The brainwave reader can detect lies. Cameras that are tiny enough to fit inside disposable coffee cups and vape pens. Massive video cameras with zooming in to more than one kilometer for capturing faces and license plate.
A police conference was held in
In March, the latest technologies for security forces in the future went on sale. The event, which took place far from the public's eyes, provided a rare glimpse of what tools are available for law enforcement agencies around the globe: better, harder to detect surveillance, facial-recognition software that tracks people across cities, and computers to hack into phones.
The Advancement of Technology
Drones and facial recognition are transforming the police surveillance industry. Israeli
Software, American investigation tools and Chinese algorithms for computer vision can be purchased and combined to create a snooping mix of astounding effectiveness.
The event, which was fueled by the influx of money from Middle Eastern countries, such as the United Arab Emirates (UAE), the conference's hosts and a leading adopter of new security technologies, showed how mass surveillance tools, once thought to be prevalent only in China, are now becoming more widespread. The increasing use of these technologies indicates a new era in policing that is as dependent on software, data, and code as it is on officers and weapons. This raises questions about privacy issues and the way political power can be used. Daragh Murray, senior lecturer in law at Queen Mary University London and expert on police technology use, said that a lot of surveillance can be beneficial or even used to improve cities. The flip side is that it can provide incredible insights into the lives of people. This can be used to chill people unintentionally or as a tool of repression. A convention center in downtown Dubai was awash with gold when uniformed police officers from all over the world inspected drones which could be launched remotely and powered on. Chinese camera manufacturers showed software that can identify crowds. American companies such as Dell and Cisco offered police services at their booths. Cellebrite, the Israeli manufacturer of mobile phone hacking systems, displayed inside a "government area" that was separated from the rest.
Other companies sell facial recognition eyeglasses, sentiment analysis software and other products.
The following algorithm is a good way to start.
The facial expressions of a person can be used to determine their mood. A Segway mounted with a rifle was one of the most practical products. The police force doesn't even think about the weapons or guns they carry anymore, said Maj. Gen. Khalid Alrazooqi. He is the general director of AI at the Dubai Police. You're looking for tools and technology. The UAE, a U.S. ally with a strong presence in the Middle East and a country that has a powerful government and possesses deep pockets and serious security issues, is proving to be exemplary of the benefits and dangers associated with such technologies. These tools can be used to stop crimes and terrorist attacks, but they can also become a undemocratic tool for political power.
The Emirati government, led by Sheikh Mohammed bin Zayed Al Nahyan (also known as MBZ), has been surveilling critics and activists. Amnesty International, among other groups, has accused the oil-rich nation of abusing human rights against its adversaries. This includes using Pegasus telephone spyware developed by the
Israel. The government claims that it is fighting Islamic extremism by restricting protests and freedom of expression.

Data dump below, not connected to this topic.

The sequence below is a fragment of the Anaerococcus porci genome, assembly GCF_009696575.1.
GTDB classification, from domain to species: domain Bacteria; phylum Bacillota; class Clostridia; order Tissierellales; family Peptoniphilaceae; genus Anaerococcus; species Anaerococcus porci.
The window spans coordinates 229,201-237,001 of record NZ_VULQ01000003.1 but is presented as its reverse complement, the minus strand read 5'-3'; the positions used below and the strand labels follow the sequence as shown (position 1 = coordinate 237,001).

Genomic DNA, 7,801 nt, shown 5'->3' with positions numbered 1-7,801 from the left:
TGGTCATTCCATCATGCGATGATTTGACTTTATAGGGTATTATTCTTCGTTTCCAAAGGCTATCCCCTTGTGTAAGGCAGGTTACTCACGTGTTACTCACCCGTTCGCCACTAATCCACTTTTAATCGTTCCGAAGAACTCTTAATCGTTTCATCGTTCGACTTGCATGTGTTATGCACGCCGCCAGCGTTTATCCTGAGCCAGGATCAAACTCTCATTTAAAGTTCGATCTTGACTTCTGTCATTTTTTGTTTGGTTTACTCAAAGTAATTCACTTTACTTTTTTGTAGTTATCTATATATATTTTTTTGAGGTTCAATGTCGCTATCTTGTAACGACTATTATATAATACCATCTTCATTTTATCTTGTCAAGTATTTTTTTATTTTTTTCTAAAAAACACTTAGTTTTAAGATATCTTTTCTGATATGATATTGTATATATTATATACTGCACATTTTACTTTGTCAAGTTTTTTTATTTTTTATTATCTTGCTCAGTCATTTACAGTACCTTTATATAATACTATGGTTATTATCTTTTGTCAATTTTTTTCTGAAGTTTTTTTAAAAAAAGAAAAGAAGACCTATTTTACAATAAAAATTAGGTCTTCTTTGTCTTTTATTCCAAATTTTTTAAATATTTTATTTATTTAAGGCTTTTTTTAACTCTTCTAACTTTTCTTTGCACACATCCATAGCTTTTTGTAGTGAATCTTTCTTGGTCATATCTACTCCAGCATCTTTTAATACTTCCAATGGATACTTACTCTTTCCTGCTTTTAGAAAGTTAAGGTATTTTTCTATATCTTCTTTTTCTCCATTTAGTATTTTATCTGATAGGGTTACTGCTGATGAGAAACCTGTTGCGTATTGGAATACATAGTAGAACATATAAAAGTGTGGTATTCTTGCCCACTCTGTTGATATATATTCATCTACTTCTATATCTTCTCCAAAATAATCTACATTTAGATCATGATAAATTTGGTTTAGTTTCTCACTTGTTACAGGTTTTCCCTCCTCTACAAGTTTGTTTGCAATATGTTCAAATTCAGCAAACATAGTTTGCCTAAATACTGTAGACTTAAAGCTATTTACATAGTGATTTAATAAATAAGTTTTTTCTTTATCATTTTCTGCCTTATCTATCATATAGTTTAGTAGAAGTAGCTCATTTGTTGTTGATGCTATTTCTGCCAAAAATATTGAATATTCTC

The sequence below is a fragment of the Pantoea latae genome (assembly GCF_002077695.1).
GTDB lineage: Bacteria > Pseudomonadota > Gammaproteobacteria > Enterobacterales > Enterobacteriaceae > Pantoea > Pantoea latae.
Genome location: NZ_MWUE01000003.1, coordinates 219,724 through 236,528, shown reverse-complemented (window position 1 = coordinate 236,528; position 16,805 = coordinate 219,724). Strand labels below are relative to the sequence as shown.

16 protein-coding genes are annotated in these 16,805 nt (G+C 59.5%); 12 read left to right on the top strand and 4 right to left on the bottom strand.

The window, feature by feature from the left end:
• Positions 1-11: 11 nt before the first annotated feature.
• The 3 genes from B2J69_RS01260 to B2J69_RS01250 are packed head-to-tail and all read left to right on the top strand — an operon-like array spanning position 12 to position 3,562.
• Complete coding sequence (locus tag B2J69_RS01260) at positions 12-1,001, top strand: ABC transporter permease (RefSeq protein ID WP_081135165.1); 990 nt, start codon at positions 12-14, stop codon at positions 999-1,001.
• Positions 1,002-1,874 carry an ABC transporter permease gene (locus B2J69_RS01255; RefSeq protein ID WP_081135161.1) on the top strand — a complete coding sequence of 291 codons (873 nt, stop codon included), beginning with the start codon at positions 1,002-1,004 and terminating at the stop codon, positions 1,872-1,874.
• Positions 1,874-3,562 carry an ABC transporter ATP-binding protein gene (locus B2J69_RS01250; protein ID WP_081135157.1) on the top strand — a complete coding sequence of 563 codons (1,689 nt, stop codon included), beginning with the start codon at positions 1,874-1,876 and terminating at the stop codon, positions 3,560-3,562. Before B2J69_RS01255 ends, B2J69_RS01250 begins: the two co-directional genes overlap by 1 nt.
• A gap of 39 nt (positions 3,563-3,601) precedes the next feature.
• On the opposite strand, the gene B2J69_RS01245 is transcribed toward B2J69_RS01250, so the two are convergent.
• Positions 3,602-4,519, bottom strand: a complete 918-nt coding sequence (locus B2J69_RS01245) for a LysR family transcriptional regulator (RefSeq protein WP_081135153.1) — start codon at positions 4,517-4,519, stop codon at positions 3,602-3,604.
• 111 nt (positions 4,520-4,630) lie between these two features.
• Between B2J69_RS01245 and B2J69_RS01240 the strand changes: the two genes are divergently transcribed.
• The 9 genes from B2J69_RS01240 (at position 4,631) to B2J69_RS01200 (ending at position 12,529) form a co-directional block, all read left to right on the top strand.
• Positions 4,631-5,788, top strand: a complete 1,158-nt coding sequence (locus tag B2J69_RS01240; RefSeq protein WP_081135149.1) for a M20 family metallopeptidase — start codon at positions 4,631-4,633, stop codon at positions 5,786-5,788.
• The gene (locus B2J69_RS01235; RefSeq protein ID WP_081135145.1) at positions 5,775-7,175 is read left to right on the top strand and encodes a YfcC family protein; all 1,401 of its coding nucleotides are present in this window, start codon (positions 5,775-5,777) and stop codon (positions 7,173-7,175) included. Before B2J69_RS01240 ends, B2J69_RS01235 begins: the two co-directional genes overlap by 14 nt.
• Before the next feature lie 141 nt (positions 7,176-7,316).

Presight AI is a tech company based in the UAE, with close ties to its leadership. It sells software that's almost identical to what the Chinese police use. The software was used at the conference to track attendees, identify them, and store their data. Marc O. Jones is the author of "Digital Authoritarianism" and professor at Hamad Bin Khalifa University, Qatar. He believes that the lack of transparency in how surveillance technologies are being used can lead to abuse. He said that the region had become "so securitized" and that under MBZ UAE was so focused on security, there is a fetishization with technology. In the two biggest emirates of Dubai and Abu Dhabi, cameras are particularly prevalent. Dubai, the flashier, more free-spirited city, has cameras hidden in corners. Cameras dominate the landscape of Abu Dhabi, a more conservative political center. The grey metal towers, shaped as T's or L's, that support the cameras hang at regular intervals over the roads. Alrazooqi stated in an interview that these cameras are part of a campaign to become the global leader in the field of police technology, even though the emirate has a population around 3.5 million and is known for its low crime rate. In the past, Emirati officials have visited companies and police departments in China, Europe, and the United States to get ideas. Alrazooqi stated that the consulting firms KPMG, Gartner and others were hired to assist with the process. Dubai purchased facial recognition systems made by Chinese companies, including Hikvision. KPMG Gartner Huawei and Hikvision all declined to comment. Alrazooqi stated, "We try to improve the systems that we already have by incorporating the best practices from each country." He said that "the Chinese are the best" in computer vision and face recognition. Jones stated that the Middle East is a "petri-dish of actors," where China, Russia, and the United States are all competing for influence using their respective technologies. China's growing influence in the Persian Gulf is evident by the heavy use of Chinese technology - the majority of cameras on the street are Chinese. Dubai's police operate next-generation systems out of a HQ north of downtown skyscrapers. Oyoon, the Arabic word for eyes, is one of these systems. It can identify anyone who passes through at least 10,000 cameras. The system links to a database that contains images taken from airport customs cards and resident's identification cards. Businesses have been required to upload video footage from their security systems into a central government database by the police. Alrazooqi stated that the system monitors the entire city, from the moment you arrive at the airport until you leave. He said that the systems were for "customers", which is a term used to describe the general public. He said that the people were happy with it. In a police control center in Dubai, officers were able to view on a large screen live camera feeds as well as the locations of emergency vehicles. The acting director of the Command and Control Center, Lt. Col. Bilal al Tayer said, "With technology and intelligent cameras, I'll know where someone is heading in a matter of minutes if they commit a crime." A predictive policing tool, developed by Dubai engineers using machine learning to identify where the next robbery will occur, was one of the advanced tools. Officials claimed that its accuracy rate of 68% was doubled compared to an older model. In some patrol cars mapping software provides officers with specific driving routes based on crime statistics. A second algorithm, based on records of auto accidents, predicts the roughly 4,000 drivers who are the most dangerous in Dubai. They will be reminded to drive safely via text message. Older Emirati men were the most common category of bad driving, followed by old South Asian men. The algorithm takes into account the nationality of drivers. The UAE's Ministry of Interior (which oversees state safety and has access all police cameras) demonstrated at the Dubai Police Fair how they could scan the eyes of conference participants and retrieve information on when they entered the country. They also displayed a recent photo taken by customs. A headset was also displayed that was said to detect the activation of a memory-related part of the brain. An official from the ministry said this was helpful during interrogations in determining if a suspect is lying. Lt. Gen. Abdullah Khalifa Al Marri was the commander in chief of the Dubai Police. He walked among the booths during the conference. He said that the new capabilities on display are an important step towards achieving the long-elusive utopian goal of "zero crimes". He added, "We do not violate the privacy of people." "We're just watching."